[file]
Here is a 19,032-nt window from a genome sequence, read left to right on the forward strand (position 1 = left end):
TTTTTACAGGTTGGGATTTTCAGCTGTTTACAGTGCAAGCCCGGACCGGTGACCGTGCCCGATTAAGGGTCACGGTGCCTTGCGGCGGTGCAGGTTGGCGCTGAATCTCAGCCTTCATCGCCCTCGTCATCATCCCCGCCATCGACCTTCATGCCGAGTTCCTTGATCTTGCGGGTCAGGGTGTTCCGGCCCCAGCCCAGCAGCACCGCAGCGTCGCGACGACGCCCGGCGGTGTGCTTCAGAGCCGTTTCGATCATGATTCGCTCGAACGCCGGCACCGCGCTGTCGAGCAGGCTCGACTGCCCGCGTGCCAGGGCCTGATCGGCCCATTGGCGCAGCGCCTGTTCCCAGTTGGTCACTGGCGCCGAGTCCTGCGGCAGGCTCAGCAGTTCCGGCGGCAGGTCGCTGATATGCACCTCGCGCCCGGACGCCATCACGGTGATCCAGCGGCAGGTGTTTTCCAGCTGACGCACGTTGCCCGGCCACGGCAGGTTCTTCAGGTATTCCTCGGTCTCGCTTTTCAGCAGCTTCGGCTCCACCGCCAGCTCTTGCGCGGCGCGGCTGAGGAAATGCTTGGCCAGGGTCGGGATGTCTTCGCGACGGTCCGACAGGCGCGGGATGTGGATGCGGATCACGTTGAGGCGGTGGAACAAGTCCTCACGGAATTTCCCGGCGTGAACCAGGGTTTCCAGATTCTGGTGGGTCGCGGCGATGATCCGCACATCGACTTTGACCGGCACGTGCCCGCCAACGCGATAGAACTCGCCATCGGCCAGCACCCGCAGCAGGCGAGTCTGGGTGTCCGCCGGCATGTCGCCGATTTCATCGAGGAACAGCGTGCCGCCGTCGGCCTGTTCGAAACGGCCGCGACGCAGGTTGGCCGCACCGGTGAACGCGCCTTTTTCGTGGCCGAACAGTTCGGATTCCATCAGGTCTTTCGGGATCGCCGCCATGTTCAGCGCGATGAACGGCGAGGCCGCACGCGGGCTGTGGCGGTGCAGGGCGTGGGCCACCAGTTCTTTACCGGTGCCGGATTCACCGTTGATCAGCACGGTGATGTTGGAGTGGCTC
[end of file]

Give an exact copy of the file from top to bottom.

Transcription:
Here is a 19,032-nt window from a genome sequence, read left to right on the forward strand (position 1 = left end):
TTTTTACAGGTTGGGATTTTCAGCTGTTTACAGTGCAAGCCCGGACCGGTGACCGTGCCCGATTAAGGGTCACGGTGCCTTGCGGCGGTGCAGGTTGGCGCTGAATCTCAGCCTTCATCGCCCTCGTCATCATCCCCGCCATCGACCTTCATGCCGAGTTCCTTGATCTTGCGGGTCAGGGTGTTCCGGCCCCAGCCCAGCAGCACCGCAGCGTCGCGACGACGCCCGGCGGTGTGCTTCAGAGCCGTTTCGATCATGATTCGCTCGAACGCCGGCACCGCGCTGTCGAGCAGGCTCGACTGCCCGCGTGCCAGGGCCTGATCGGCCCATTGGCGCAGCGCCTGTTCCCAGTTGGTCACTGGCGCCGAGTCCTGCGGCAGGCTCAGCAGTTCCGGCGGCAGGTCGCTGATATGCACCTCGCGCCCGGACGCCATCACGGTGATCCAGCGGCAGGTGTTTTCCAGCTGACGCACGTTGCCCGGCCACGGCAGGTTCTTCAGGTATTCCTCGGTCTCGCTTTTCAGCAGCTTCGGCTCCACCGCCAGCTCTTGCGCGGCGCGGCTGAGGAAATGCTTGGCCAGGGTCGGGATGTCTTCGCGACGGTCCGACAGGCGCGGGATGTGGATGCGGATCACGTTGAGGCGGTGGAACAAGTCCTCACGGAATTTCCCGGCGTGAACCAGGGTTTCCAGATTCTGGTGGGTCGCGGCGATGATCCGCACATCGACTTTGACCGGCACGTGCCCGCCAACGCGATAGAACTCGCCATCGGCCAGCACCCGCAGCAGGCGAGTCTGGGTGTCCGCCGGCATGTCGCCGATTTCATCGAGGAACAGCGTGCCGCCGTCGGCCTGTTCGAAACGGCCGCGACGCAGGTTGGCCGCACCGGTGAACGCGCCTTTTTCGTGGCCGAACAGTTCGGATTCCATCAGGTCTTTCGGGATCGCCGCCATGTTCAGCGCGATGAACGGCGAGGCCGCACGCGGGCTGTGGCGGTGCAGGGCGTGGGCCACCAGTTCTTTACCGGTGCCGGATTCACCGTTGATCAGCACGGTGATGTTGGAGTGGCTC